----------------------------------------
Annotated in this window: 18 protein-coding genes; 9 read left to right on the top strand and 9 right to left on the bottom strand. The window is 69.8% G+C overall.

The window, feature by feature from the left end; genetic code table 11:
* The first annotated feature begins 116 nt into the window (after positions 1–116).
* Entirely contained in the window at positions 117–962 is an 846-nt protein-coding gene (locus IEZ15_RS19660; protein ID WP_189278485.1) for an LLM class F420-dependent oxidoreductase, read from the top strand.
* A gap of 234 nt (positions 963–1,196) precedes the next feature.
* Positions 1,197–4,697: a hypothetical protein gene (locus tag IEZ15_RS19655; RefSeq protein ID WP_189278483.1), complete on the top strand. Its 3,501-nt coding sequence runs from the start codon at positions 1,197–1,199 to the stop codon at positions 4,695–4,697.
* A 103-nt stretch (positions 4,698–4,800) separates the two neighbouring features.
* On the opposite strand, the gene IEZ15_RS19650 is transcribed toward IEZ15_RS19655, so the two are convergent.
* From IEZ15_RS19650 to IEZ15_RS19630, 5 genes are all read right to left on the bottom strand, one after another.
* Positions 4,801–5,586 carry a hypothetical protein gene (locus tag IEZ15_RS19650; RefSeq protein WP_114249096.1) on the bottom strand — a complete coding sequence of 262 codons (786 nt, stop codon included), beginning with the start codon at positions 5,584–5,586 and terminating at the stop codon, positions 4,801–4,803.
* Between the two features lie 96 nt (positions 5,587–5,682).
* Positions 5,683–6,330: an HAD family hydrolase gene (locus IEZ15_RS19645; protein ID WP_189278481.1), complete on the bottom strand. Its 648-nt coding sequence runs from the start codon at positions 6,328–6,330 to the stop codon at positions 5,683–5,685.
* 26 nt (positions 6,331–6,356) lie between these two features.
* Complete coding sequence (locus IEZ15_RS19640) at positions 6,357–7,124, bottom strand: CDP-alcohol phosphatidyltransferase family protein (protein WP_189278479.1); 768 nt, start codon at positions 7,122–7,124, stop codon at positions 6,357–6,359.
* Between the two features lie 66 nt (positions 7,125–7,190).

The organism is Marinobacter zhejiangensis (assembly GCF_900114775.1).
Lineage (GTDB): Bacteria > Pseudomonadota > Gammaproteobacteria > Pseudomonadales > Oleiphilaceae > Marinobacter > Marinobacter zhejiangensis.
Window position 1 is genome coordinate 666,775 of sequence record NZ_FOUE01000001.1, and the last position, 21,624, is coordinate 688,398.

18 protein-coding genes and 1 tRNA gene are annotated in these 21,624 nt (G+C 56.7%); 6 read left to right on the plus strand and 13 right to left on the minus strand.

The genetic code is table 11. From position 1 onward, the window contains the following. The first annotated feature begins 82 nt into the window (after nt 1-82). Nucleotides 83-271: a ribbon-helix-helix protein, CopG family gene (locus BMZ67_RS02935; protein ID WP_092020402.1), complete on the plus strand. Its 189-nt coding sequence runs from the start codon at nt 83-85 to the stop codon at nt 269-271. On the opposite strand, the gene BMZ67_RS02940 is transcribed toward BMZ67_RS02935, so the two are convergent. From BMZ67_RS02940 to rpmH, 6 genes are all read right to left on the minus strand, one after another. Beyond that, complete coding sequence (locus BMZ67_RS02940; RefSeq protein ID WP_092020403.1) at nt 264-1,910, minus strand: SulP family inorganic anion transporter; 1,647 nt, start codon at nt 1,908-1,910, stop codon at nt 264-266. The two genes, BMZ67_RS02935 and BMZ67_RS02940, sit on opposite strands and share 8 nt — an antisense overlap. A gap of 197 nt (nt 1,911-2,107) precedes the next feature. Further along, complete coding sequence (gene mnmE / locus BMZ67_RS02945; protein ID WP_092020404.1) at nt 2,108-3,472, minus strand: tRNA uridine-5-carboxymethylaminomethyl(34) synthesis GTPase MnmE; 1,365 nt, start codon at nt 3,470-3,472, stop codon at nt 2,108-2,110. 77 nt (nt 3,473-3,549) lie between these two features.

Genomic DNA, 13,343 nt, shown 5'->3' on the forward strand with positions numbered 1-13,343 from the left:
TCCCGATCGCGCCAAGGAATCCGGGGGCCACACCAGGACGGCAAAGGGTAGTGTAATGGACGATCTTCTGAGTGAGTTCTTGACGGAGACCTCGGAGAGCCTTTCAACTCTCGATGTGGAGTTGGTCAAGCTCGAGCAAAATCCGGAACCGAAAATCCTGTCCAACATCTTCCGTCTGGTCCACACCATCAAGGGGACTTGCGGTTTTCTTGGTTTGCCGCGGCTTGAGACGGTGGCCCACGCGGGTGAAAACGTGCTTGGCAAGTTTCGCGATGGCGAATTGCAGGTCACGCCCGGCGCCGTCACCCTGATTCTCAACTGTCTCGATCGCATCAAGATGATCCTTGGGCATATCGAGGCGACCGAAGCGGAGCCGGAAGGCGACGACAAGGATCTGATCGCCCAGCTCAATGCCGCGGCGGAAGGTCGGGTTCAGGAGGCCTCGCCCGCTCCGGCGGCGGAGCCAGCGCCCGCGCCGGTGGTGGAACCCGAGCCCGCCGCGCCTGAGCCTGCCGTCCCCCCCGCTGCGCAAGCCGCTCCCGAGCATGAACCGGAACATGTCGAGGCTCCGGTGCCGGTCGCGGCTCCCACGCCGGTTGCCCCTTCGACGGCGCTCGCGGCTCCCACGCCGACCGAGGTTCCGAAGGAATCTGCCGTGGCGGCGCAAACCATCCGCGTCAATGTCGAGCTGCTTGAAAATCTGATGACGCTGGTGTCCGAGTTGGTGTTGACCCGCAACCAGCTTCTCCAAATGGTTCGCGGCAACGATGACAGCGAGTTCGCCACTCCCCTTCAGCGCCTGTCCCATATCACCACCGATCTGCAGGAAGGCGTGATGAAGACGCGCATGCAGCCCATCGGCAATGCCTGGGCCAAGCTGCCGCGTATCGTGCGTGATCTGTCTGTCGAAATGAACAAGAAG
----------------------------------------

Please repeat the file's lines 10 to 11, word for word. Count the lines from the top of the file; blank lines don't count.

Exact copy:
* Positions 4,801–5,586 carry a hypothetical protein gene (locus tag IEZ15_RS19650; RefSeq protein WP_114249096.1) on the bottom strand — a complete coding sequence of 262 codons (786 nt, stop codon included), beginning with the start codon at positions 5,584–5,586 and terminating at the stop codon, positions 4,801–4,803.
* Between the two features lie 96 nt (positions 5,587–5,682).